Clinic and Healthcare
A Clinic (or outpatient clinic or ambulatory care clinic) is a healthcare facility that is primarily devoted to the care of outpatients. Clinics can be privately operated or publicly managed and funded, and typically cover the primary healthcare needs of populations in local communities, in contrast to larger hospitals which offer specialised treatments and admit inpatients for overnight stays. Most commonly, the word clinic in English refers to a general medical practice, run by one or several general practitioners, or a specialist clinic. Some clinics grow to be institutions as large as major hospitals, or become associated with a hospital or medical school, while retaining the name “clinic."
Clinics are often associated with a general medical practice, run by one or several general practitioners or clinics are usually operated by physiotherapists and psychology clinics by clinical psychologists, and so on for each health profession. Some clinics are operated in-house by employers, government organizations or hospitals and some clinical services are outsourced to private corporations, specialising in provision of health services. In China, for example, owners of those clinics do not have formal medical education. There were 659,596 village clinics in China in 2011. Health care in India, China, Russia and Africa is provided to vast rural areas by mobile health clinics or roadside dispensaries, some of which integrate traditional health practices. In India these traditional clinics provide ayurvedic medicine and unani herbal medical practice. In each of these countries traditional medicine tends to be a hereditary practice.
Health care or healthcare is the maintenance or improvement of health via the diagnosis, treatment, and prevention of disease, illness, injury, and other physical and mental impairments in human beings. Health care is delivered by health professionals (providers or practitioners) in allied health professions, chiropractic, physicians, dentistry, midwifery, nursing, medicine, optometry, pharmacy, psychology, and other health professions. It includes the work done in providing primary care, secondary care, and tertiary care, as well as in public health.
Access to health care varies across countries, groups, and individuals, largely influenced by social and economic conditions as well as the health policies in place. Countries and jurisdictions have different policies and plans in relation to the personal and population-based health care goals within their societies. Health care systems are organizations established to meet the health needs of target populations. Their exact configuration varies between national and subnational entities. In some countries and jurisdictions, health care planning is distributed among market participants, whereas in others, planning occurs more centrally among governments or other coordinating bodies. In all cases, according to the World Health Organization (WHO), a well-functioning health care system requires a robust financing mechanism; a well-trained and adequately-paid workforce; reliable information on which to base decisions and policies; and well maintained health facilities and logistics to deliver quality medicines and technologies.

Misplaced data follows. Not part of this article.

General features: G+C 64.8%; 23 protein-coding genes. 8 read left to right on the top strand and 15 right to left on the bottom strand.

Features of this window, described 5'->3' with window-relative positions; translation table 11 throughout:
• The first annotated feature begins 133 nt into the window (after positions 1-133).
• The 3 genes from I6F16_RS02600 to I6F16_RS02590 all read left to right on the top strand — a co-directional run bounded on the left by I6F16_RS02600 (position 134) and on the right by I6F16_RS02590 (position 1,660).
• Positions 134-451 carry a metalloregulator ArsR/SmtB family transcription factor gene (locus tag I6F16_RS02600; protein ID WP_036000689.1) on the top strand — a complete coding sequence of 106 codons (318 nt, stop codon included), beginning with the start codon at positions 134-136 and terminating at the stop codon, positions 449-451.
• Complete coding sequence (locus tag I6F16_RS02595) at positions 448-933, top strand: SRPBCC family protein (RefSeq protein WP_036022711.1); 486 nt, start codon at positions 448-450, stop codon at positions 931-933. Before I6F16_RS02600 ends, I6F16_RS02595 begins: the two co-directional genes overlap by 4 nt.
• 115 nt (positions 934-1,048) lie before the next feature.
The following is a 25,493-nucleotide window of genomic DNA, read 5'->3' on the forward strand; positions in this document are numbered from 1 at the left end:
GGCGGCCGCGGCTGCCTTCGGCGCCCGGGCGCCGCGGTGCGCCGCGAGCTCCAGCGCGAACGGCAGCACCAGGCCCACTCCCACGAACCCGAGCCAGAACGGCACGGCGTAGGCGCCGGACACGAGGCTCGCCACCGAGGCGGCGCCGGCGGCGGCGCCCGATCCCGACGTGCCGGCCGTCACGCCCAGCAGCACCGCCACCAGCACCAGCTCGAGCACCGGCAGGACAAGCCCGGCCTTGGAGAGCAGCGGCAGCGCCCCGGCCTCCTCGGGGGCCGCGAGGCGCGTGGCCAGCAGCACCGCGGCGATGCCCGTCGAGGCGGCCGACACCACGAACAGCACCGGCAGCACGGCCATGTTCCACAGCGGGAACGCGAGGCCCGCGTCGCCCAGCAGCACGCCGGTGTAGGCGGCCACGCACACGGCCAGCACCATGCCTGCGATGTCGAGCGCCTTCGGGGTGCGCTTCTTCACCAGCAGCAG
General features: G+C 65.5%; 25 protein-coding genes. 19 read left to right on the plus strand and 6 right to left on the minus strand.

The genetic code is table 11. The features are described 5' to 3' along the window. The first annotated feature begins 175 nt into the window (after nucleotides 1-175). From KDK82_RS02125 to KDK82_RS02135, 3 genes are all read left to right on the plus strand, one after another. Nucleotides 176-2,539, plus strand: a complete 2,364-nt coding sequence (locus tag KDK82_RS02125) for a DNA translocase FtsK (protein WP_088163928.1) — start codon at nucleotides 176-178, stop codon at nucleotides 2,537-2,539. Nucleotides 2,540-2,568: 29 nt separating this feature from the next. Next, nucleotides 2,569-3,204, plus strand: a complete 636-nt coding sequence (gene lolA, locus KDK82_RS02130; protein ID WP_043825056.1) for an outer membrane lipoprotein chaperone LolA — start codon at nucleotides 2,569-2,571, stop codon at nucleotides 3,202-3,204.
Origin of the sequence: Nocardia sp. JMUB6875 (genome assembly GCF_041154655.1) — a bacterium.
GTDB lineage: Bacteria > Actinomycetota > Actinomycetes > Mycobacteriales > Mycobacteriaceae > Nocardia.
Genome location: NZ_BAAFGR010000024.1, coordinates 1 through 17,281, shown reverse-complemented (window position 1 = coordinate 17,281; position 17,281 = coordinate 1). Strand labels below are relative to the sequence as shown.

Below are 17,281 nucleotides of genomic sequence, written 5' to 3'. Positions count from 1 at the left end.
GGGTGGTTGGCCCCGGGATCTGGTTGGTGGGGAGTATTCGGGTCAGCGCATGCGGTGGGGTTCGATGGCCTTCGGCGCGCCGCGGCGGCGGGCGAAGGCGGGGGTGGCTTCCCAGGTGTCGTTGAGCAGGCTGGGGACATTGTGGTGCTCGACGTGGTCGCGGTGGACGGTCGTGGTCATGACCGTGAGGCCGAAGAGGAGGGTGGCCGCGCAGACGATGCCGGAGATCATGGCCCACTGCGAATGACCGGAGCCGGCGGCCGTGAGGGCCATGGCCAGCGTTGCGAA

Health care can contribute to a significant part of a country's economy. In 2011, the health care industry consumed an average of 9.3 percent of the GDP or US$ 3,322 (PPP-adjusted) per capita across the 34 members of OECD countries. The USA (17.7%, or US$ PPP 8,508), the Netherlands (11.9%, 5,099), France (11.6%, 4,118), Germany (11.3%, 4,495), Canada (11.2%, 5669), and Switzerland (11%, 5,634) were the top spenders, however life expectancy in total population at birth was highest in Switzerland (82.8 years), Japan and Italy (82.7), Spain and Iceland (82.4), France (82.2) and Australia (82.0), while OECD's average exceeds 80 years for the first time ever in 2011: 80.1 years, a gain of 10 years since 1970. The USA (78.7 years) ranges only on place 26 among the 34 OECD member countries, but has the highest costs by far. All OECD countries have achieved universal (or almost universal) health coverage, except Mexico and the USA. (see also international comparisons.)
Health care is conventionally regarded as an important determinant in promoting the general physical and mental health and well-being of people around the world. An example of this was the worldwide eradication of smallpox in 1980, declared by the WHO as the first disease in human history to be completely eliminated by deliberate health care interventions.